|Image Courtesy of Wikipedia|
Personally, I feel both bills are extreme, but I hope it stirs up a dialog and brings greater awareness to what copyrighted material is.
What is copyrighted material? A good starting place is, if you didn't create it, if you didn't pay for it, and if you didn't ask permission to use it, it's not yours to use. Period.
In spite of asking its users to confirm they aren't uploading copyrighted content, YouTube is one of the biggest copyright violating websites that exist. But I can't imagine my life without it. Under the SOPA & PIPA bills, YouTube would virtually be shut down. Why? Here's a reason:
See this video?
The person that created this video owns none of the content. The images don't belong to her. The song doesn't belong to her. Yet she has attached ad revenue to the video and makes a few cents every time someone clicks on the video and the ad. At over 2.5 MILLION views, she's earned some money. She is making money off of content that, in essence, she stole. But what really burns me, other than the fact this person stole content that wasn't hers and is making money off of it, the thumbnail image that you see representing this video is my photo.
That image of the man with his arms outstretched, lost in worship, is MY PHOTO.
I had that image on my Flickr site with the "All Rights Reserved" limitation and right click disabled. Somehow, this person obtained the image created/owned by me and used it, along with other copyrighted images, to create a video using Michael W. Smith's song, which is also copyrighted/owned by Provident Label Group. And she's making money off of my work, the work of other photographers, and a musician/label.
Here's another one for you: The Love Song Couples Getaway, a Christian cruise organization, stole an image I had taken of Aaron Shust and used it on their promotional materials in conjunction with the cruise they took last year without my permission. They found it on the internet and decided to use it. I discovered my image via Aaron Shust's website, contacted them, and gave them a choice to pay a full license to continue to use the image to promote Aaron's involvement with the cruise, or a 1/2 license for the time they had been using it (generous since they'd been using it for 11 months of promotion). I also suggested that as a professional organization they should be using the artist headshot provided by artist management, not an illegally downloaded image from the web taken at a concert. Straight up: my image of Aaron Shust was one I took early on when I was learning photography. It's not an image I would use if I'm trying to sell him on a cruise, especially since it's a 7 year old photo. The conclusion? They removed the image and they never paid up and never admitted to any wrong doing.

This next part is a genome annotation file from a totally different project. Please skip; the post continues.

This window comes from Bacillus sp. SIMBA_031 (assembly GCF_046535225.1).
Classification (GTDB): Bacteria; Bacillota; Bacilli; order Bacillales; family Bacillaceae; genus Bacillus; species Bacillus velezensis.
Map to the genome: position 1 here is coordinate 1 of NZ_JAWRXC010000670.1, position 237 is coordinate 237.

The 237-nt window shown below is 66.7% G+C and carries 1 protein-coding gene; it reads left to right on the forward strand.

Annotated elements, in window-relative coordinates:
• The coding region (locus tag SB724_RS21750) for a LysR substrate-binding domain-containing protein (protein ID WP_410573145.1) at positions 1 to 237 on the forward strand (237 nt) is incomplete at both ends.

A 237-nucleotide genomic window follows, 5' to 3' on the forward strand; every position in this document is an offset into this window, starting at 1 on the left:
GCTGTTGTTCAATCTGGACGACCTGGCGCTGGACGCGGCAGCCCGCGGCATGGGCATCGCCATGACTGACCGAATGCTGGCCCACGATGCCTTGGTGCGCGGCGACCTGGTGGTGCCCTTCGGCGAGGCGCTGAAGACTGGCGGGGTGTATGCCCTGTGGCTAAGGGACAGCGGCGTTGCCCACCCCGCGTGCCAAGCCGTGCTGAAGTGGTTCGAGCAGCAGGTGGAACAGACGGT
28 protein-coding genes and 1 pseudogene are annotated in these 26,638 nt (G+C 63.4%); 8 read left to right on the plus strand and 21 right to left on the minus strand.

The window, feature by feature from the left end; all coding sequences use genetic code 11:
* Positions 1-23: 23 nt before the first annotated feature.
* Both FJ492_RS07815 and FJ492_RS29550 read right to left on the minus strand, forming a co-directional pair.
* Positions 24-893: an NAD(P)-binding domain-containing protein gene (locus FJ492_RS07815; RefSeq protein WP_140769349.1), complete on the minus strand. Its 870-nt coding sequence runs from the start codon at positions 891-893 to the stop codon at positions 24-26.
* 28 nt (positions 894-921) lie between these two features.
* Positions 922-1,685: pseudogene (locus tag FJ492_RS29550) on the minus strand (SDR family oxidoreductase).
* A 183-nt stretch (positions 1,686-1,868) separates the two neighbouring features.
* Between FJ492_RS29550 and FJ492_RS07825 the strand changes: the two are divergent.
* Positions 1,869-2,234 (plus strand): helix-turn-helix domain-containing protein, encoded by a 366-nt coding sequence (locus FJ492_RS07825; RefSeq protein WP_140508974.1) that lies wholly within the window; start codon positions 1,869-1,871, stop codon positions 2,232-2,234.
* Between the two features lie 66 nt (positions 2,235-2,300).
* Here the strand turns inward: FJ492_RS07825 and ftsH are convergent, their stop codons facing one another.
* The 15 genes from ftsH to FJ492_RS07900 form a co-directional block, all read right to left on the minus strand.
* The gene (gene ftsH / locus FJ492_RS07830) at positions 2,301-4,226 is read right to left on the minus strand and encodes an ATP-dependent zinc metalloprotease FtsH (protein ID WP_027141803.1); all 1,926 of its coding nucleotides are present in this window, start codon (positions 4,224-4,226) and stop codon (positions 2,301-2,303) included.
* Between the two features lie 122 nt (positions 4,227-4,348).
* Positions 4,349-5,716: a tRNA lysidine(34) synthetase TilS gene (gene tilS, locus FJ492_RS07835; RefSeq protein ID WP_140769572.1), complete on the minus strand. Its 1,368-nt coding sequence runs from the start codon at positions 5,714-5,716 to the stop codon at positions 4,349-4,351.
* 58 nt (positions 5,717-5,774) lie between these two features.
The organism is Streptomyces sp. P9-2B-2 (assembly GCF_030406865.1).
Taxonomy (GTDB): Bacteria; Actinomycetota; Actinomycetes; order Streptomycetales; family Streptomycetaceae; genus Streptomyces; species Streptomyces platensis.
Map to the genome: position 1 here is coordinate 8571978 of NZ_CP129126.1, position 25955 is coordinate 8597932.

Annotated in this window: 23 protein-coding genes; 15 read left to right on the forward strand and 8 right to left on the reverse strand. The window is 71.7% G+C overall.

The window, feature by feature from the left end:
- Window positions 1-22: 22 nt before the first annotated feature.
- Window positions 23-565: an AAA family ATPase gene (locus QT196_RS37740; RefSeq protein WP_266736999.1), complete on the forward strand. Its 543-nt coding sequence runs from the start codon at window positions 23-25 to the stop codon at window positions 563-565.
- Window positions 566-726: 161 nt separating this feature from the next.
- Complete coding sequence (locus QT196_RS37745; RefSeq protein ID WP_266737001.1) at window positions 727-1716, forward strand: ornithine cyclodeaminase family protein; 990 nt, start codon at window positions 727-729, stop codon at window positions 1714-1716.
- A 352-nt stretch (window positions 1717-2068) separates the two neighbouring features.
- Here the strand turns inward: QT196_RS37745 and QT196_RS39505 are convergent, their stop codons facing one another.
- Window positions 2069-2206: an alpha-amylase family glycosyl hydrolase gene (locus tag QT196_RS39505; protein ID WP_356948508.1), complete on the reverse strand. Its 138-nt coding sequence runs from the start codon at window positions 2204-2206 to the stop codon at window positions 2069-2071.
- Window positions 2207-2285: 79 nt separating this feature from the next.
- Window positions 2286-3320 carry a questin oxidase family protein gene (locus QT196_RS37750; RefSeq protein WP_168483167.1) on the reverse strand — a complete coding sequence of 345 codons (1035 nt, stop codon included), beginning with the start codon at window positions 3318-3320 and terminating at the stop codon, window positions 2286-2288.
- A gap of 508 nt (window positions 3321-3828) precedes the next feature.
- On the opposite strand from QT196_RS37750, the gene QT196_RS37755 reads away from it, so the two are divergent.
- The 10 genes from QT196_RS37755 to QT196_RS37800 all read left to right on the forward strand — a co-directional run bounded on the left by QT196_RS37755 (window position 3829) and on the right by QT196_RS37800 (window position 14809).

This kind of stuff happens all the time. The general thought is, "It's no big deal." But it is a big deal to those of us who create content, have it stolen, and watch others profit from it. Big enough of a deal that others are tired having their work stolen and profited from. Big enough of a deal that a bill has been introduced to stop it. By the way, according to this bill, because I've linked up to this video that so clearly is a copyright infringement, my blog would not pop up in search engines and would virtually be shut down because I'm linking to copyright violated content. That's how extreme this bill is.
So, no, while I don't agree with all the tenants of SOPA & PIPA, and I hope it doesn't pass because it has some outlandish content, I DO hope it starts a dialog on what is lawful, ethical, and right when it comes to copyrighted content.
If you want to sign the petition to let Congress know what you think, click here.